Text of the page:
We show that graphs that do not contain a theta, pyramid, prism, or turtle as an induced subgraph have polynomially many minimal separators. This result is the best possible in the sense that there are graphs with exponentially many minimal separators if only three of the four induced subgraphs are excluded. As a consequence, there is a polynomial time algorithm to solve the maximum weight independent set problem for the class of (theta, pyramid, prism, turtle)-free graphs. Since every prism, theta, and turtle contains an even hole, this also implies a polynomial time algorithm to solve the maximum weight independent set problem for the class of (pyramid, even hole)-free graphs.
We investigate the evolution of the Q values for the implementation of Deep Q Learning (DQL) in the Stable Baselines library. Stable Baselines incorporates the latest Reinforcement Learning techniques and achieves superhuman performance in many game environments. However, for some simple non-game environments, the DQL in Stable Baselines can struggle to find the correct actions. In this paper we aim to understand the types of environment where this suboptimal behavior can happen, and also investigate the corresponding evolution of the Q values for individual states. We compare a smart TrafficLight environment (where performance is poor) with the AI Gym FrozenLake environment (where performance is perfect). We observe that DQL struggles with TrafficLight because actions are reversible and hence the Q values in a given state are closer than in FrozenLake. We then investigate the evolution of the Q values using a recent decomposition technique of Achiam et al.. We observe that for TrafficLight, the function approximation error and the complex relationships between the states lead to a situation where some Q values meander far from optimal.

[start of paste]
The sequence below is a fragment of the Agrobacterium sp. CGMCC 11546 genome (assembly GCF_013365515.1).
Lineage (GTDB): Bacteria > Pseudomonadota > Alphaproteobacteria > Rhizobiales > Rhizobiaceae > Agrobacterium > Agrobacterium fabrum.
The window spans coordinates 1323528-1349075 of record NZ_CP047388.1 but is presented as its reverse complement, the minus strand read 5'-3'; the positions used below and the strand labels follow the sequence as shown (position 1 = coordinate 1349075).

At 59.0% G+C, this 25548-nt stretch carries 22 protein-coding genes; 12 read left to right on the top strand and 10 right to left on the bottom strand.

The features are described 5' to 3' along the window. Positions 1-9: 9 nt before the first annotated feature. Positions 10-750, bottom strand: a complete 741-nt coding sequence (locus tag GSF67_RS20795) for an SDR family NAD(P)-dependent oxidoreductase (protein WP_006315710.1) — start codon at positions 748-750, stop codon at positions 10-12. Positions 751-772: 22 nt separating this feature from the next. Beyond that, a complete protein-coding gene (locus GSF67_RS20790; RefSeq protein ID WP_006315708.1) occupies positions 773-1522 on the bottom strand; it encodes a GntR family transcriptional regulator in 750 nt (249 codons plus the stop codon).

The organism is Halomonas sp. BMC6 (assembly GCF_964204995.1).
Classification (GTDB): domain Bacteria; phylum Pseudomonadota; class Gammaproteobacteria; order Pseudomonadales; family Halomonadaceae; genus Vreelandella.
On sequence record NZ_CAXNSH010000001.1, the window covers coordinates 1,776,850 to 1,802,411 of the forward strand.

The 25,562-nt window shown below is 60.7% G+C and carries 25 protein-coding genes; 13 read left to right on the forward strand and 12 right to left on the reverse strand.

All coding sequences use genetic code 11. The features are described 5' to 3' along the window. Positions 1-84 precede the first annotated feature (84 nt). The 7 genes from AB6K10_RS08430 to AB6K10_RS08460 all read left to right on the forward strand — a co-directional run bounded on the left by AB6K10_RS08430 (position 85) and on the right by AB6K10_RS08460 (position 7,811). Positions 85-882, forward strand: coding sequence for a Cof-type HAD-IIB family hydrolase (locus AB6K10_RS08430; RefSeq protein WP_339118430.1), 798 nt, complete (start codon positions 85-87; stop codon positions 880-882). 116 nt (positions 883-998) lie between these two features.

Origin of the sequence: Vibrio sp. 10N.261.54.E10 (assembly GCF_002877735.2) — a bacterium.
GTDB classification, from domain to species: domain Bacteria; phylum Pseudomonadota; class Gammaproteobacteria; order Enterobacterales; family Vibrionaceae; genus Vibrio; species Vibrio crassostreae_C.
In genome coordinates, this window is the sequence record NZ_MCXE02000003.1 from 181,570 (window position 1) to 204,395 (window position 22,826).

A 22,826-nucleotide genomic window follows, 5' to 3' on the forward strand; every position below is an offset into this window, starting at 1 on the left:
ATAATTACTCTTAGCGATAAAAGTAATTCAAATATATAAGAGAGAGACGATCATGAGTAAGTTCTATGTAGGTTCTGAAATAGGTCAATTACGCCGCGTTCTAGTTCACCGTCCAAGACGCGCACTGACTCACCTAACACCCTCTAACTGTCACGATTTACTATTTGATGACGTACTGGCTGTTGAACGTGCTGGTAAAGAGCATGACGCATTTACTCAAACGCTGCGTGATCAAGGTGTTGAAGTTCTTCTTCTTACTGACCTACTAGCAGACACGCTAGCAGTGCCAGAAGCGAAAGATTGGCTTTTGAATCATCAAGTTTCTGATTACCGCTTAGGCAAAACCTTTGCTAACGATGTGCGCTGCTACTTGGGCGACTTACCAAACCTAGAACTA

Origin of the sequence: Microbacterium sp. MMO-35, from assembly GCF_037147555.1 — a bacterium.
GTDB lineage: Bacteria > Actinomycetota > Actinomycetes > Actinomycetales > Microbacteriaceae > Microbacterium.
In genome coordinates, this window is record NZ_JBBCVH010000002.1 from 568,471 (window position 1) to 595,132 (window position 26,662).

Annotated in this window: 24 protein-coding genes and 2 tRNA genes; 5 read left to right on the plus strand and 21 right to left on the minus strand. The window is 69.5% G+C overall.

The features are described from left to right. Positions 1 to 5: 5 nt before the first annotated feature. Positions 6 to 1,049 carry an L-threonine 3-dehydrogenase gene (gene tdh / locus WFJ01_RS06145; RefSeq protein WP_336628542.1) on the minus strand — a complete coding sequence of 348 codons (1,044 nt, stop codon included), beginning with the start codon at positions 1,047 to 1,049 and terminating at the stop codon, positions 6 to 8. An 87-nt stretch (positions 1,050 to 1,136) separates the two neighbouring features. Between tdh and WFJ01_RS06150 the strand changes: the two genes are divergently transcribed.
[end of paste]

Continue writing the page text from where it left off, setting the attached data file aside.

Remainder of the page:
A graph is strongly perfect if every induced subgraph H has a stable set that meets every nonempty maximal clique of H. The characterization of strongly perfect graphs by a set of forbidden induced subgraphs is not known. Here we provide several new minimal non-strongly-perfect graphs.
A graph is strongly perfect if every induced subgraph H has a stable set that meets every maximal clique of H. A graph is claw-free if no vertex has three pairwise non-adjacent neighbors. The characterization of claw-free graphs that are strongly perfect by a set of forbidden induced subgraphs was conjectured by Ravindra in 1990 and was proved by Wang in 2006. Here we give a shorter proof of this characterization.
We determine the maximum number of edges that a claw-free graph can have, when its maximum degree and matching number are bounded. This is a famous problem that has been studied on general graphs, and for which there is a tight bound. The graphs achieving this bound contain in most cases an induced copy of K1,3, the claw, which motivates studying the question on claw-free graphs. Note that on general graphs, if one of the mentioned parameters is not bounded, then there is no upper bound on the number of edges. We show that on claw-free graphs, bounding the matching number is sufficient for obtaining an upper bound on the number of edges. The same is not true for the degree, as a long path is claw-free. We give exact tight formulas for both when only the matching number is bounded and when both parameters are bounded. We also construct claw-free graphs whose edge numbers match the given bounds.
A graph G of even order is ℓ-extendable if it is of order at least 2ℓ + 2, contains a matching of size ℓ, and if every such matching is contained in a perfect matching of G. In this paper, we study the extendability of lexicographic products of graphs. We characterize graphs G and H such that their lexicographic product is not 1-extendable. We also provide several conditions on the graphs G and H under which their lexicographic product is 2-extendable.
A graph is equimatchable if all of its maximal matchings have the same size. Equimatchable graphs are extensively studied in the literature mainly from structural point of view. Here we provide the first family of forbidden subgraphs of equimatchable graphs. Since equimatchable graphs are by definition not hereditary, this task of finding forbidden subgraphs requires the use of structural results from previous works.